North Korea has joined Iraq and Iran in denouncing President George Bush's State of the Union address in which he branded the three countries as an "axis of evil." The communist state's anger against the United States could sour improving relations between North and South Korea.
In a statement carried by the official Korean Central News Agency in Pyongyang, North Korea's Foreign Ministry says that President Bush's description of the country as evil amounted to what it called a "hostile" and an "aggressive" stance.
The ministry says Mr. Bush made "undisguised threatening remarks" that were unprecedented for a U.S. president. Pyongyang added that the United States did not have a monopoly on the ability to strike against enemies. It declared that North Korea is perfectly capable of defending itself.
Mr. Bush told Congress Tuesday that his administration believes North Korea, Iraq, and Iran are actively seeking weapons of mass destruction. He said all three countries pose a major threat to world security and warned that time was running out for the United States to counter the danger. But he did not specify what type of action Washington might consider to deal with the issue.
This is not the first time the United States and North Korea have engaged in verbal battles.
After more than 40 years of Cold War hostilities, the United States in 1994 negotiated a deal in which Pyongyang would abandon its nuclear weapons program in return for the construction of light water nuclear reactors.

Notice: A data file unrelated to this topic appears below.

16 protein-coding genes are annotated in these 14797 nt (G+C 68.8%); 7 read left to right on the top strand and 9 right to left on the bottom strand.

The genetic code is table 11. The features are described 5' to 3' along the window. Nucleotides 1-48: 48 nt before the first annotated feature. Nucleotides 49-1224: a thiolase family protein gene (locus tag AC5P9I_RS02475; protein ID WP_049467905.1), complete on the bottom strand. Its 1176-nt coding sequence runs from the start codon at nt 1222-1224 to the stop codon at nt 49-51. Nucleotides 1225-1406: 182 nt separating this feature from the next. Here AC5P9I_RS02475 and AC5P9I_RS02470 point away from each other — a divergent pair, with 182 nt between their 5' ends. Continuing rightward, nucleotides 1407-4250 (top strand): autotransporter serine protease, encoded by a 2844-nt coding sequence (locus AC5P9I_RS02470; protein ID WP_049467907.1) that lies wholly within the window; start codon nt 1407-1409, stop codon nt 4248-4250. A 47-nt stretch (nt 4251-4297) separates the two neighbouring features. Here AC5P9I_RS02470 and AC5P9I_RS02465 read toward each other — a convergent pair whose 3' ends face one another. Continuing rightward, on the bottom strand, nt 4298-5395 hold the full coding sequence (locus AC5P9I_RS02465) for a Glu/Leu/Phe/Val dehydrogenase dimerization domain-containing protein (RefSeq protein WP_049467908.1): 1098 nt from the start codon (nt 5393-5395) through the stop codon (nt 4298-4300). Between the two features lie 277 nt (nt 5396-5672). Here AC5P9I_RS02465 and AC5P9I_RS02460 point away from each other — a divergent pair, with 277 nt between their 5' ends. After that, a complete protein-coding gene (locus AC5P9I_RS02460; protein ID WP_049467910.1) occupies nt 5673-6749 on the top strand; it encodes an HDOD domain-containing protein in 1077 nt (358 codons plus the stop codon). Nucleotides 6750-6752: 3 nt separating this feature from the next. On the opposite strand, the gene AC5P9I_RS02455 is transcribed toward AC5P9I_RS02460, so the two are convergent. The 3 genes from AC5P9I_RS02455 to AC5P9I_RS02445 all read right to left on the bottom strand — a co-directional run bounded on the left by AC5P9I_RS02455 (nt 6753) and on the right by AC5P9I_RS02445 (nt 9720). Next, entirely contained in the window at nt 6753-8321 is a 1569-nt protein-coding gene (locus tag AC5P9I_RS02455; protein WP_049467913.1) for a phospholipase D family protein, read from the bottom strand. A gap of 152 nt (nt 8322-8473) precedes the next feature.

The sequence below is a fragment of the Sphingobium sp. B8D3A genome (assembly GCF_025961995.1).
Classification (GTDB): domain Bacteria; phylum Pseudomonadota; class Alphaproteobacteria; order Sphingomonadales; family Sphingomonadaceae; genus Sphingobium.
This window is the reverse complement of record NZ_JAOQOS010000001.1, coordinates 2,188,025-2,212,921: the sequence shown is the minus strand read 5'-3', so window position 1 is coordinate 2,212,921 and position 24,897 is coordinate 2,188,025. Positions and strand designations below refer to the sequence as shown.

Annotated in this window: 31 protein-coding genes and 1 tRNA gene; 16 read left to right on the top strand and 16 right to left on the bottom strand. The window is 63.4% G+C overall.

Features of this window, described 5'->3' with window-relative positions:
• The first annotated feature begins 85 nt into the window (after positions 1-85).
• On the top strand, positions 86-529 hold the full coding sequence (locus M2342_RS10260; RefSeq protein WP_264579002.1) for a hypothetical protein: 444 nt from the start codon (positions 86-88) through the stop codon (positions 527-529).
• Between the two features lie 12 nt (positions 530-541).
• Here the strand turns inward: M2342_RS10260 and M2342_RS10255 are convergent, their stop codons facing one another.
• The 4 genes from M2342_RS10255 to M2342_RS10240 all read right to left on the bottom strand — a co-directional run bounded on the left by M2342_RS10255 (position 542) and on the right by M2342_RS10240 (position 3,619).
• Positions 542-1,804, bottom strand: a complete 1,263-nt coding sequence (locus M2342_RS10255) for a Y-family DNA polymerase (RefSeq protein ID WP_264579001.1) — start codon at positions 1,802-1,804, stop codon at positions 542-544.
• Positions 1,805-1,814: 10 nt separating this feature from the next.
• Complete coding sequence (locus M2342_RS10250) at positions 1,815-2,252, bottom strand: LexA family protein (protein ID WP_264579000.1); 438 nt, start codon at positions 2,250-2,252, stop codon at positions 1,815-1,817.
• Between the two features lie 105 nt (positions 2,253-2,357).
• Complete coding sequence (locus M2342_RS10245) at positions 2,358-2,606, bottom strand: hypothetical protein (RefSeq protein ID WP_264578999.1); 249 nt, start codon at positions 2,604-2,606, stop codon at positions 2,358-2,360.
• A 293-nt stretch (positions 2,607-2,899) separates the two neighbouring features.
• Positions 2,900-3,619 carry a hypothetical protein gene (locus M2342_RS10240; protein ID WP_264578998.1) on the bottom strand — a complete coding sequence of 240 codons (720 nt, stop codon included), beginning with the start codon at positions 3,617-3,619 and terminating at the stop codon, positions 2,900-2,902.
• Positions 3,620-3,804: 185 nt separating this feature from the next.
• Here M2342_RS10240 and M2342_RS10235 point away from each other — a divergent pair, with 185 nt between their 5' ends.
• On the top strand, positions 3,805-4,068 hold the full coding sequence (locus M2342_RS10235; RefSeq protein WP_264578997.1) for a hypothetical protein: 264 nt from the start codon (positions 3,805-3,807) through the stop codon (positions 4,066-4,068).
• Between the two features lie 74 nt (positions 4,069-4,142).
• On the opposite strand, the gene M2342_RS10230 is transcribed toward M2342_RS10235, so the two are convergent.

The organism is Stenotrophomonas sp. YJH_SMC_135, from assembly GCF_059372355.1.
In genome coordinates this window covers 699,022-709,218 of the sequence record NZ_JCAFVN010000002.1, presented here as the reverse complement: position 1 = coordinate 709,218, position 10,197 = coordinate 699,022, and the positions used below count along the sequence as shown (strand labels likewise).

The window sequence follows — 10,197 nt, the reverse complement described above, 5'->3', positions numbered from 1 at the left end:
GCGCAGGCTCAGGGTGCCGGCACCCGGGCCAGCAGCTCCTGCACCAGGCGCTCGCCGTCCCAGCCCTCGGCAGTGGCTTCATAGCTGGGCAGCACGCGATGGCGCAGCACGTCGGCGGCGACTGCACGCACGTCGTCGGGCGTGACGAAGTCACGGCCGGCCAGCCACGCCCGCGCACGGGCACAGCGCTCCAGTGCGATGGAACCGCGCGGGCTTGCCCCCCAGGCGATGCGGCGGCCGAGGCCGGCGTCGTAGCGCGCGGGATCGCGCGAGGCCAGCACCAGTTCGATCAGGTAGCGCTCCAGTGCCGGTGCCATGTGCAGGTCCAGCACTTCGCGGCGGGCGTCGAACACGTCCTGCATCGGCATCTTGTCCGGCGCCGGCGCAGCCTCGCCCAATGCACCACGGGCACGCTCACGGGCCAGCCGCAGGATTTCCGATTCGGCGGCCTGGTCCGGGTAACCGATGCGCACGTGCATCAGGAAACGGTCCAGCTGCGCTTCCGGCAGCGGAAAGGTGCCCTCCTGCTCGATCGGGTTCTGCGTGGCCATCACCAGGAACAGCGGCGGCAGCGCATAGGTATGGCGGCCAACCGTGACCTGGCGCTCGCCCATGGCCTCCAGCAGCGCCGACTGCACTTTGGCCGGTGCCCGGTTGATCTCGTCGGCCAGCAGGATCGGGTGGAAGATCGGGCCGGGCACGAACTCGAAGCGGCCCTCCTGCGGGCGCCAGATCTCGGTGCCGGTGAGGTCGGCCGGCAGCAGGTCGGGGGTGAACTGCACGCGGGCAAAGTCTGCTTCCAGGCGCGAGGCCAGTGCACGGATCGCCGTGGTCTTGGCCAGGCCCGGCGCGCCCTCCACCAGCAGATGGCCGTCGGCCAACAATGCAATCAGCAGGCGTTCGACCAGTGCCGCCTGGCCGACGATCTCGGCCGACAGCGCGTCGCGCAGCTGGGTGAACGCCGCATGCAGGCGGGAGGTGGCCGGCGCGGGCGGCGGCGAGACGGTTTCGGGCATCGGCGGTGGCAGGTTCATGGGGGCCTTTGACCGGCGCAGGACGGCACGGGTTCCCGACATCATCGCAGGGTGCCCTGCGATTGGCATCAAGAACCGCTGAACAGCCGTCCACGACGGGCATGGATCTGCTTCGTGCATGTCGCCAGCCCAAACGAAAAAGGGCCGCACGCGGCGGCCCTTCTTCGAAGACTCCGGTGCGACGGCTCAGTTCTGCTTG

U.S.-North Korean relations had been generally improving until last January when the in-coming Bush administration suspended talks to conduct a policy review. Seven months ago, the administration offered to resume talks on arms control issues and improving relations on the divided Korean peninsula.
But North Korea rejecting new U.S. conditions on restarting the talks so far have not responded.
Defense analyst Alan Dupont in Sydney says the rising rhetoric now between the United States and the North could badly hamper South Korean President Kim Dae-Jung's efforts to further engage his North Korean counterpart, Kim Jong Il. South Korea is one of United States' staunchest allies in Asia. "After Kim Dae-jung's breakthrough visit to the North, there were the expectations that the visit had actually changed the dynamics on the Korean peninsula and that Kim Jong Il would reciprocate and of course, he hasn't done so," says Mr. Dupont. "And the reason is partly because he wanted to assess the Bush administration's attitude toward North Korea. He's got the clear message now that there is not going to be a continuation of this rapproachment."
The Seoul government is playing down the significance of Mr. Bush's "axis of evil" reference insisting that dialogue to bring peace to the Korean peninsula is a separate matter from U.S. concerns about terrorism.
A senior government official said Friday that President Kim and President Bush are already working on a package of offers designed to bring North Korea back to the negotiating table. He says the package will be unveiled during a summit between the two leaders in Seoul later this month.